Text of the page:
Past that, your next course of action could be just throwing money at it and doing the whole cooling system, or do it step by step and try to identify the source of the problem. If you do the whole system at once, then your best bet will be a 2-core aluminum radiator (I use Northern, but there are many brands and most are great), a 7-blade clutch fan (unfortunately the 7-blade clutch fans are not reproduced, but they pop up on ebay sometimes) with Hayden fan clutch, a stock fan shroud, a 192*F thermostat, and a new water pump from a reputable brand (I had my original water pump rebuilt by a water pump rebuilder guy, as I could not find an aftermarket water pump with good bearings in it to save my life). That combination is what I run in my hopped-up 289 in Texas in summer and it never struggles to stay cool.

However, I would step back and try to be a little strategic about it first. My first step would be to flush out the entire system really well with a "citric flush", which will remove rust scale from the system. There are many threads posted here on techniques to do this. It may be that you just need to blow some rust out of the system. Past that point, I would look to the positioning of the fan next - you should have a fan shroud installed (and if you don't, install it) and it is worth checking to make sure that your fan is sitting the proper distance into the shroud, and also that you have a good-quality fan. Sorting that out is fairly cheap, which is why I would do that next. After that point, I would go for the radiator and test for blockages, damaged fins, etc., and replace or rod out if needed. A brass stock-style 3-row will work just as well as an aluminum 2-row, but IIRC the brass 3-row radiators have gotten expensive recently. Whatever floats your boat in that department.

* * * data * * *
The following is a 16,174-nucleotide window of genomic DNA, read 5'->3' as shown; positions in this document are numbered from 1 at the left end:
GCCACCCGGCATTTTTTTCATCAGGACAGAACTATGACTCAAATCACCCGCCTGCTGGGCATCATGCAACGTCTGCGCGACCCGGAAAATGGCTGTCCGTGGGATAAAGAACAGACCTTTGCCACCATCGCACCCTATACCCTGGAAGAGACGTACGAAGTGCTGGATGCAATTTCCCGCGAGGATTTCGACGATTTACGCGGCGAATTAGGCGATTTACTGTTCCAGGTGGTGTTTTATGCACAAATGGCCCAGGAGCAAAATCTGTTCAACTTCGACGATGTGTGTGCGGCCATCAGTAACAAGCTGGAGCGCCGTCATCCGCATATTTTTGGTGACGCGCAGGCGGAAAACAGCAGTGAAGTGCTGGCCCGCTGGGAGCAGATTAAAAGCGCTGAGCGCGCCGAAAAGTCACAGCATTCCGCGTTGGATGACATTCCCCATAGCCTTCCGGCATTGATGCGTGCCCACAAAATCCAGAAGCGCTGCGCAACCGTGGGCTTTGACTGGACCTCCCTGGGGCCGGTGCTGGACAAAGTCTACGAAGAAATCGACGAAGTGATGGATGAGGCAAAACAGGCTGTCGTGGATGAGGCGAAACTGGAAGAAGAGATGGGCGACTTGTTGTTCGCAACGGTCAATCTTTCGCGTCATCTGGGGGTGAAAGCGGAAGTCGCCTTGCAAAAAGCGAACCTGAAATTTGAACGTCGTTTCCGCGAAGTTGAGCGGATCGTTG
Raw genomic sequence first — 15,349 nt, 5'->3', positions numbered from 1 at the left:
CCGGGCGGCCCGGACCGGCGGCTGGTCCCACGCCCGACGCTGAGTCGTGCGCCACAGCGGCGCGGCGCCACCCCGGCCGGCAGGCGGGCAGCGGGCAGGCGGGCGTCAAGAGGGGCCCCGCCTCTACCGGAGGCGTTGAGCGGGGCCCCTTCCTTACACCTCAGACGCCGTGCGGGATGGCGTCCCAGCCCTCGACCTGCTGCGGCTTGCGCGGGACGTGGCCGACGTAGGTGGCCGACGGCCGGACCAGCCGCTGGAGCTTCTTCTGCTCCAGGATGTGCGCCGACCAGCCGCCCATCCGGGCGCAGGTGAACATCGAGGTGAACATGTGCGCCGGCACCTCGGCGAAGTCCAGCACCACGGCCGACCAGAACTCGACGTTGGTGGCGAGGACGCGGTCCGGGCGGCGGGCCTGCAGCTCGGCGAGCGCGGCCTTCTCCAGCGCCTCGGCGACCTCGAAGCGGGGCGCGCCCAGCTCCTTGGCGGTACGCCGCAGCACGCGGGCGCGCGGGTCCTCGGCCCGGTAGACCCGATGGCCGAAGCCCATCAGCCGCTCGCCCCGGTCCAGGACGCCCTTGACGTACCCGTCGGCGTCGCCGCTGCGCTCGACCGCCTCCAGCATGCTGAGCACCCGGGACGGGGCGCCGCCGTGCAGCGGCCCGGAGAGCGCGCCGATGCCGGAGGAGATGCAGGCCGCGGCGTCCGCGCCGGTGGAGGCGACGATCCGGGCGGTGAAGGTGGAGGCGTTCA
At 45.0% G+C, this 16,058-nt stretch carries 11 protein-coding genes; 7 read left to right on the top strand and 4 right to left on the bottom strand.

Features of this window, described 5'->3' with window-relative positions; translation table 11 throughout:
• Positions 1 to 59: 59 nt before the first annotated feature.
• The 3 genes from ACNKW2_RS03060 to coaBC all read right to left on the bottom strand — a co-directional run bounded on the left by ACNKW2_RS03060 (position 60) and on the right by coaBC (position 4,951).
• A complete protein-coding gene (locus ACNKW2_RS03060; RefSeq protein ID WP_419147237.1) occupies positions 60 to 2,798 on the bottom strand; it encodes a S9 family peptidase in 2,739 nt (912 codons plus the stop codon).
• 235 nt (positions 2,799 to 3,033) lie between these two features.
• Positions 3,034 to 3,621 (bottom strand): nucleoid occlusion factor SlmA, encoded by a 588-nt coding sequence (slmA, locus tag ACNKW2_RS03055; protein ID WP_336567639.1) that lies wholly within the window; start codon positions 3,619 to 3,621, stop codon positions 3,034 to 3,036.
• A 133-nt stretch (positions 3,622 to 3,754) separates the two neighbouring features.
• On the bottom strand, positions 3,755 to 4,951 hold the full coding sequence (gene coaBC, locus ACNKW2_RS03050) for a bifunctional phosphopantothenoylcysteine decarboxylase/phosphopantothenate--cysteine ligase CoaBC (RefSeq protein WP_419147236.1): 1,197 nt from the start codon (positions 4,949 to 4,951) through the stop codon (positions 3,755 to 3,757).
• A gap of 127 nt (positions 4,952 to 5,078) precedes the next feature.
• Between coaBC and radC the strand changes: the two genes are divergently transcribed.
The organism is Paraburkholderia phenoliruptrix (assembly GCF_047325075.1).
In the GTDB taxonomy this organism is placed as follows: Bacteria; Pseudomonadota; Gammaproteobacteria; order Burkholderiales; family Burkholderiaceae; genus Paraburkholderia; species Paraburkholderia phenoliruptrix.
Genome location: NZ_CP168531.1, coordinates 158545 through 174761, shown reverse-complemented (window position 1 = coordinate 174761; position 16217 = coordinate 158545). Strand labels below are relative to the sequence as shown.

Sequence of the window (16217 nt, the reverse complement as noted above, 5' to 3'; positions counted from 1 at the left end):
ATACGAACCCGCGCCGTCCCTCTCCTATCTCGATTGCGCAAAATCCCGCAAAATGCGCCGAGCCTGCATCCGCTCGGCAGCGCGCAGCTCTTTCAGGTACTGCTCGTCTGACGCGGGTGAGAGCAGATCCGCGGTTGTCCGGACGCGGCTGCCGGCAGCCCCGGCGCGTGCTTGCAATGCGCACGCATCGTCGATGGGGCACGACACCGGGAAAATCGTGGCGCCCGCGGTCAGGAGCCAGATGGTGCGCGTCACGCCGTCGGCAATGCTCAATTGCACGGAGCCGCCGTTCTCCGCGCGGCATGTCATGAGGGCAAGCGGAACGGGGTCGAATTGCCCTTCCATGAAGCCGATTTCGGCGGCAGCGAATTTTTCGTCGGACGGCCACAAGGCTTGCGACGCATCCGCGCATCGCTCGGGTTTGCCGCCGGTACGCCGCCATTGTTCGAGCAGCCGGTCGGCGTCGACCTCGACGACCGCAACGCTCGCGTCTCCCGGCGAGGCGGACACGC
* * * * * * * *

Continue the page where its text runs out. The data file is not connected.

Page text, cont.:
Likely your thermostat is fine and doesn't need replacement if the car is operating normally at any other speed. Water pumps can and do go bad, but it is fairly uncommon and again something you would have noticed from other symptoms if it was an issue - but if your problem persists it may be worth pulling it to ensure the impeller isn't damaged (rusty or worn) which would impact its ability to move coolant.

That should be enough to get you well on the road to sorting out your issue!
 

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i would add a fan shroud 1st if you don't already have one, cheap and they work.
 

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1966 289 2V Coupe FMX Transmission 9-inch Axle
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Check this thread. It has part numbers from NPD for the fan and thermo clutch. I put the fan and thermo clutch, the shroud, and a 3 row radiator. Get the fan set right within the shroud and get the largest diameter fan that you can and still fit in the shroud. Usually 18" dia. shroud with a 17.25" dia. fan.
 

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Welcome to VMF. Already very good advices posted above. If you want to learn more about how to keep a vintage Mustang cool check out this serie of videos:

Starting from the basics all the way up to the coolant.